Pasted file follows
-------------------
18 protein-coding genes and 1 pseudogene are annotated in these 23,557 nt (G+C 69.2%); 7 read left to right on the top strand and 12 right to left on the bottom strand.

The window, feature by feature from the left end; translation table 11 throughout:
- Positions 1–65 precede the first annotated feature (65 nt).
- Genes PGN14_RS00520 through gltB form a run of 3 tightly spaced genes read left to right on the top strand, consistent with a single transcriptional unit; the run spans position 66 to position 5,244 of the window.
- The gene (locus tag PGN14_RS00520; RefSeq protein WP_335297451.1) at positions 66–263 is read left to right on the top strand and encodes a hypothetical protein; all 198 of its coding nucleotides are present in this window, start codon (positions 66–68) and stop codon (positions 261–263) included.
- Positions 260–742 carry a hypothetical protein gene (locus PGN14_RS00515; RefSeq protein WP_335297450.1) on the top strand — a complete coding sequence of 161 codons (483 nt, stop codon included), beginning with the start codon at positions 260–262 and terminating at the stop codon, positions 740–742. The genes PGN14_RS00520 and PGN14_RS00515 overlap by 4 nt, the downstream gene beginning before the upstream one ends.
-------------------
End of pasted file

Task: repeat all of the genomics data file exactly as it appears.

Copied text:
18 protein-coding genes and 1 pseudogene are annotated in these 23,557 nt (G+C 69.2%); 7 read left to right on the top strand and 12 right to left on the bottom strand.

The window, feature by feature from the left end; translation table 11 throughout:
- Positions 1–65 precede the first annotated feature (65 nt).
- Genes PGN14_RS00520 through gltB form a run of 3 tightly spaced genes read left to right on the top strand, consistent with a single transcriptional unit; the run spans position 66 to position 5,244 of the window.
- The gene (locus tag PGN14_RS00520; RefSeq protein WP_335297451.1) at positions 66–263 is read left to right on the top strand and encodes a hypothetical protein; all 198 of its coding nucleotides are present in this window, start codon (positions 66–68) and stop codon (positions 261–263) included.
- Positions 260–742 carry a hypothetical protein gene (locus PGN14_RS00515; RefSeq protein WP_335297450.1) on the top strand — a complete coding sequence of 161 codons (483 nt, stop codon included), beginning with the start codon at positions 260–262 and terminating at the stop codon, positions 740–742. The genes PGN14_RS00520 and PGN14_RS00515 overlap by 4 nt, the downstream gene beginning before the upstream one ends.